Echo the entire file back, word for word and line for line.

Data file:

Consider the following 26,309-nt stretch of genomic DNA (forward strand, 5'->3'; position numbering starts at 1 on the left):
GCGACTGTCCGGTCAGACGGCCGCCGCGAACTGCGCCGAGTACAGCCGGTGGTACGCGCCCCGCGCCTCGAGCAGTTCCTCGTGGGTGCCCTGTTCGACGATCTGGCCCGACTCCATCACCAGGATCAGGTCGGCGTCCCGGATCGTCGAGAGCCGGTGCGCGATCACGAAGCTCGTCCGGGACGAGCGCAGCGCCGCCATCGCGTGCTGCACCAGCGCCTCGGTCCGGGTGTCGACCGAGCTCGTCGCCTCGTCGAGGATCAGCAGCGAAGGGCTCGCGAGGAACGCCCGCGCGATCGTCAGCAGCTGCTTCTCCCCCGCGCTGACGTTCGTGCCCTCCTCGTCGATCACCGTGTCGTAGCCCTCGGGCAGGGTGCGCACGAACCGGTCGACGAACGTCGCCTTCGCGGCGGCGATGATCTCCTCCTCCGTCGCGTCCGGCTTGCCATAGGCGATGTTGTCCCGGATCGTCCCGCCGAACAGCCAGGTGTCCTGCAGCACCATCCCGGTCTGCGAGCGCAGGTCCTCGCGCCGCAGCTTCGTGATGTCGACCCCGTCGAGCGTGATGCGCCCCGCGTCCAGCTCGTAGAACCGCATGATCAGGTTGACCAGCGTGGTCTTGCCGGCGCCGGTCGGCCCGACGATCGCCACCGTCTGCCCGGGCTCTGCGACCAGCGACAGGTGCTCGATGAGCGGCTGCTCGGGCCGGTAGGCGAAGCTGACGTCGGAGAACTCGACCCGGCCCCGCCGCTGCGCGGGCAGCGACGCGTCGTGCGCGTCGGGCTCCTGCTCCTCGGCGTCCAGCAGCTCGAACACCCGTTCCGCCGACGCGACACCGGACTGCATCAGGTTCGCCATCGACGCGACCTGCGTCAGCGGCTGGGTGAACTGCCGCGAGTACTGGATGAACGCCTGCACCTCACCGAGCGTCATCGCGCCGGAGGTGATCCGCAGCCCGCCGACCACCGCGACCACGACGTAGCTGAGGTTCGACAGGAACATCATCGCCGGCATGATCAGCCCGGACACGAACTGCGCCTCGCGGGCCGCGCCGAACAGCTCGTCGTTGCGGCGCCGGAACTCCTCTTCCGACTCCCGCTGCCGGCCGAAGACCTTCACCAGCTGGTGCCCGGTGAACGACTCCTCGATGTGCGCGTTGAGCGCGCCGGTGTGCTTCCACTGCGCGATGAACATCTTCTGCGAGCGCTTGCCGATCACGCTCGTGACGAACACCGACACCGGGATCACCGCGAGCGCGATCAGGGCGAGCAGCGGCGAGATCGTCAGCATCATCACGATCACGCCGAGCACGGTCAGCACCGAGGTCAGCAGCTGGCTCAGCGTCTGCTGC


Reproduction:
Consider the following 26,309-nt stretch of genomic DNA (forward strand, 5'->3'; position numbering starts at 1 on the left):
GCGACTGTCCGGTCAGACGGCCGCCGCGAACTGCGCCGAGTACAGCCGGTGGTACGCGCCCCGCGCCTCGAGCAGTTCCTCGTGGGTGCCCTGTTCGACGATCTGGCCCGACTCCATCACCAGGATCAGGTCGGCGTCCCGGATCGTCGAGAGCCGGTGCGCGATCACGAAGCTCGTCCGGGACGAGCGCAGCGCCGCCATCGCGTGCTGCACCAGCGCCTCGGTCCGGGTGTCGACCGAGCTCGTCGCCTCGTCGAGGATCAGCAGCGAAGGGCTCGCGAGGAACGCCCGCGCGATCGTCAGCAGCTGCTTCTCCCCCGCGCTGACGTTCGTGCCCTCCTCGTCGATCACCGTGTCGTAGCCCTCGGGCAGGGTGCGCACGAACCGGTCGACGAACGTCGCCTTCGCGGCGGCGATGATCTCCTCCTCCGTCGCGTCCGGCTTGCCATAGGCGATGTTGTCCCGGATCGTCCCGCCGAACAGCCAGGTGTCCTGCAGCACCATCCCGGTCTGCGAGCGCAGGTCCTCGCGCCGCAGCTTCGTGATGTCGACCCCGTCGAGCGTGATGCGCCCCGCGTCCAGCTCGTAGAACCGCATGATCAGGTTGACCAGCGTGGTCTTGCCGGCGCCGGTCGGCCCGACGATCGCCACCGTCTGCCCGGGCTCTGCGACCAGCGACAGGTGCTCGATGAGCGGCTGCTCGGGCCGGTAGGCGAAGCTGACGTCGGAGAACTCGACCCGGCCCCGCCGCTGCGCGGGCAGCGACGCGTCGTGCGCGTCGGGCTCCTGCTCCTCGGCGTCCAGCAGCTCGAACACCCGTTCCGCCGACGCGACACCGGACTGCATCAGGTTCGCCATCGACGCGACCTGCGTCAGCGGCTGGGTGAACTGCCGCGAGTACTGGATGAACGCCTGCACCTCACCGAGCGTCATCGCGCCGGAGGTGATCCGCAGCCCGCCGACCACCGCGACCACGACGTAGCTGAGGTTCGACAGGAACATCATCGCCGGCATGATCAGCCCGGACACGAACTGCGCCTCGCGGGCCGCGCCGAACAGCTCGTCGTTGCGGCGCCGGAACTCCTCTTCCGACTCCCGCTGCCGGCCGAAGACCTTCACCAGCTGGTGCCCGGTGAACGACTCCTCGATGTGCGCGTTGAGCGCGCCGGTGTGCTTCCACTGCGCGATGAACATCTTCTGCGAGCGCTTGCCGATCACGCTCGTGACGAACACCGACACCGGGATCACCGCGAGCGCGATCAGGGCGAGCAGCGGCGAGATCGTCAGCATCATCACGATCACGCCGAGCACGGTCAGCACCGAGGTCAGCAGCTGGCTCAGCGTCTGCTGC